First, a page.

I don’t have all the answers

In this business, people expect me to know what I’m talking about. In order for prospective customers to trust me, they need to have confidence that I can actually do what I claim that I can. As a result of that dynamic, every quote for us becomes a job interview.

Most of the time it works out. We arrive, do what we promised we would do, finish up and get paid.

Most of the time.

And then there are the times that we get stuck. Like a job we took on last month. We promised a very nice client and her husband that we could re-finish all of the doors in their house. It seemed like a straightforward project. We were planning to strip off all the original lacquer finish, re-stain them a dark colour and then apply new clear coat. Piece of cake. Until the new stain wouldn’t go on evenly…

So we stripped all the doors again to make sure we got all the lacquer off and tried again. No go! Now, we’re running out of time, running out of money and I’m beginning to panic. We finally came to the conclusion that there was glue on them from when they were manufactured. (Wood glue dries clear and won’t accept stain.) Whatever the cause, we knew we had to try a different technique.

In the end, we sanded the doors down with electric sanders. It was a last resort and I was terrified because the doors were oak veneer. If I sanded through the veneer the doors would be ruined. I was also nervous because I wasn’t sure if sanding would work and we were out of time too.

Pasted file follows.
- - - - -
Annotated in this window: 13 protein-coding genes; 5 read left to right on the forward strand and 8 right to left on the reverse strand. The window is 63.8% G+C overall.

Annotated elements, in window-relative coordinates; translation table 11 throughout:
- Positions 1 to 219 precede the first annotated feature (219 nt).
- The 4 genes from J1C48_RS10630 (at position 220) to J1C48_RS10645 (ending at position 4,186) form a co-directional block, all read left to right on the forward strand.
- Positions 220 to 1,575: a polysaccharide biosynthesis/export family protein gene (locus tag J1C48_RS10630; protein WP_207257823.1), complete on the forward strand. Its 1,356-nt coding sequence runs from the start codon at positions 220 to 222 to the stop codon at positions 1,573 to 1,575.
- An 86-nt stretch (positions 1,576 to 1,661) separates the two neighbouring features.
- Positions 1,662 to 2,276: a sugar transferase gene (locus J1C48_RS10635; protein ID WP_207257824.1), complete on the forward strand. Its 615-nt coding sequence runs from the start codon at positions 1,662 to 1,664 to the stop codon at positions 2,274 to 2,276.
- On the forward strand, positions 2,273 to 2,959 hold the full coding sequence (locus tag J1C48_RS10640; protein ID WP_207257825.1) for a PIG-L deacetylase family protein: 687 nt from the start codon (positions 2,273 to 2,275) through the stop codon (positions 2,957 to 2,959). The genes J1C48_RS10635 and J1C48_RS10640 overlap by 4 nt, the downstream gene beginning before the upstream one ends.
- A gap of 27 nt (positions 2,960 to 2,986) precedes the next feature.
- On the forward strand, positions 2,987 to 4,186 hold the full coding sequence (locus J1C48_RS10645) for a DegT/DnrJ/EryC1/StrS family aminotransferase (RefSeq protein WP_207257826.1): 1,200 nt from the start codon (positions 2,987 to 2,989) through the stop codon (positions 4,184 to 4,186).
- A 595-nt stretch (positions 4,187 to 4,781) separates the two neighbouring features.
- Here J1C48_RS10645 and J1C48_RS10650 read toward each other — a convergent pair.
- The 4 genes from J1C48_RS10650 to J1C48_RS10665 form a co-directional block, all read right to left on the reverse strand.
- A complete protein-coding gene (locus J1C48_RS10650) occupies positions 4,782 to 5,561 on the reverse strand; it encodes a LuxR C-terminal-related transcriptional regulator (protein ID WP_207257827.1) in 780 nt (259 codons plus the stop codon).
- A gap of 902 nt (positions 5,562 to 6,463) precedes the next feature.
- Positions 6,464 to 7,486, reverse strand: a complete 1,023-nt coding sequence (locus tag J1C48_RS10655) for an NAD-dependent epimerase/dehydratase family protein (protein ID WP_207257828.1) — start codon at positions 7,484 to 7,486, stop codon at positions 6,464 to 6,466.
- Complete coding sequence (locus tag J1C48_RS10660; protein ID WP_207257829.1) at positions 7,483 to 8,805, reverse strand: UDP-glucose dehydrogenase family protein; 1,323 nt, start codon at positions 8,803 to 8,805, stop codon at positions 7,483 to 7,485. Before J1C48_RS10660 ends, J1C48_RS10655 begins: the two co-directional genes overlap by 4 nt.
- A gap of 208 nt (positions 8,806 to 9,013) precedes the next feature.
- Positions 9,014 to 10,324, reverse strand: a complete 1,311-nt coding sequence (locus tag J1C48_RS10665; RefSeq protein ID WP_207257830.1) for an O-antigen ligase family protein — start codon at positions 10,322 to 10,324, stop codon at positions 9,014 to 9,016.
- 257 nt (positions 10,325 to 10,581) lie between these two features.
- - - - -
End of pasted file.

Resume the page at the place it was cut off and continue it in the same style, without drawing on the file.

In the end, the method worked; the stain took evenly and the doors looked spectacular once they had multiple coats of varnish on them. We filled the client’s home with dust but they were very gracious about it and we in turn went through the entire house vacuuming and dusting like house cleaning pros.

The moral of the story is that I don’t have all the answers but I should have listened to my crew. They suggested that we remove all the doors, take them to an off site location and do all the work there. It would have helped a great deal. The frames still needed to be done on site but we could have reduced the impact on our clients, done it all in less time and done it right the first time.

But that’s not all. The real heroes were our clients. I told them that I was confident that I would get it done and we worked for days and days to make it happen. They trusted us that we were going to fulfill on our obligation and make it right. They could have fired us, kicked us off the site and hired someone else but they didn’t. At one point they admitted that they awarded us the contract because we were the only bidders who sounded confident that we could get it done!

Now many people told me that I should have gone back to the clients and asked for more money after we realised that our earlier methods hadn’t worked. Their argument was that I couldn’t have known that the doors wouldn’t take a stain.  True, but I had made up this great story that we were the experts.  We had proven that I did not in fact have all the answers.

So thank you to great clients. If it wasn’t for you, we wouldn’t have a company. And thank you for experienced crew who feel confident enough to speak up and suggest the correct way to get a job.

Now I have to step back and make sure my confidence also includes a generous list of back up strategies just in case my ‘have all the answers’ strategy doesn’t work.